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How To Save Healthcare From Ransomware

Posted by Michael Gerard on May 25, 2022
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Between staff shortages and COVID variants, healthcare providers have had plenty to worry about during the past two years. Now alongside these worries, cybersecurity issues in healthcare are also putting patient care in jeopardy. Healthcare is one of the sectors most susceptible to cyber incidents, so cybersecurity issues in healthcare need to be urgently addressed. 

Cybercriminals don't care that your organization is doing important, life-saving work. Or that when a ransomware campaign “succeeds,” the first people to notice tend to be frontline staff who can’t access vital patient records. For threat actors, all that matters is that after being hit with ransomware, at least one third of healthcare providers pay up. In 2020, the average ransom demand to healthcare institutions was $4,583,090.

It doesn't help that healthcare providers have a rapidly expanding attack surface. The market for healthcare Internet of Things (IoT) devices is expected to double by 2025. With 53 percent of connected medical devices and other IoT devices known to have a critical vulnerability, the challenges keep mounting.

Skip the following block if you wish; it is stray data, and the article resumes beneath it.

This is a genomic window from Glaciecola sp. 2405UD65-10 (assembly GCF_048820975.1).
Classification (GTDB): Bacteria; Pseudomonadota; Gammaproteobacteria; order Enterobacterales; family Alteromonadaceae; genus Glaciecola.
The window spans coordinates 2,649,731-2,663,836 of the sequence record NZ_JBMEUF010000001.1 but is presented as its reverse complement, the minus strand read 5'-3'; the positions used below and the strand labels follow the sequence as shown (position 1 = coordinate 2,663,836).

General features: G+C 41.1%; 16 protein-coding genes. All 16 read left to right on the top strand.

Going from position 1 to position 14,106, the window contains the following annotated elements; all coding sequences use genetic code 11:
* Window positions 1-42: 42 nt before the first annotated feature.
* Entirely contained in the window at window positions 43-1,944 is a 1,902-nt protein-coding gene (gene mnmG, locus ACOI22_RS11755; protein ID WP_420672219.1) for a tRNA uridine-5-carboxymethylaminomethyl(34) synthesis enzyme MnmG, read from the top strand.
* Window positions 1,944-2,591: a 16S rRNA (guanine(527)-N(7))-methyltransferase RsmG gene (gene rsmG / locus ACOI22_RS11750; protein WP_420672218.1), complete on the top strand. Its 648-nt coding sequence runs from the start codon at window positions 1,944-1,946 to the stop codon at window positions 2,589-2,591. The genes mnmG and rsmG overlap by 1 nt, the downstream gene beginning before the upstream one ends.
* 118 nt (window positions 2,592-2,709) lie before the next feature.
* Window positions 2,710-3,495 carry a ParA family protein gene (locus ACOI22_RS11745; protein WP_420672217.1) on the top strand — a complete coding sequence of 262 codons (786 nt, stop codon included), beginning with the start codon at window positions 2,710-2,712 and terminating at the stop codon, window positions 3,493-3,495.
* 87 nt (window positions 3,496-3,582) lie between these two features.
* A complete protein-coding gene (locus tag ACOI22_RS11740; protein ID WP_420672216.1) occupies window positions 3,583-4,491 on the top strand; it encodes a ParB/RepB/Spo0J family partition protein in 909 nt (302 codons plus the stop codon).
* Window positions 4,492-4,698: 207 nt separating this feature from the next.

Pivoting healthcare security towards proactive protection may seem like a tall order for some. Fortunately, prevention-focused defense is absolutely achievable if you take steps towards a zero trust architecture, as recommended by the National Institute of Standards and Technology. It's also the best strategy healthcare security teams can rely on. Here's why.

Ransomware is one of the biggest cybersecurity issues in healthcare today.

Remediation Is off the Table

In most healthcare cyberattacks, true remediation never happens. Having secure backups for patient data in place is very important. But by the time remediation measures come into play, serious damage has usually already happened. 

The jury may be out on whether a ransomware attack has “officially” killed someone in a hospital setting. 2021 saw the first credible public claim that someone’s death was caused at least in part by hackers who remotely shut down a hospital's computers. But if no one has officially died as a direct result of ransomware, it's only a matter of time before they do. When ransomware shuts down hospital IT systems, it becomes almost impossible for frontline staff to do their jobs.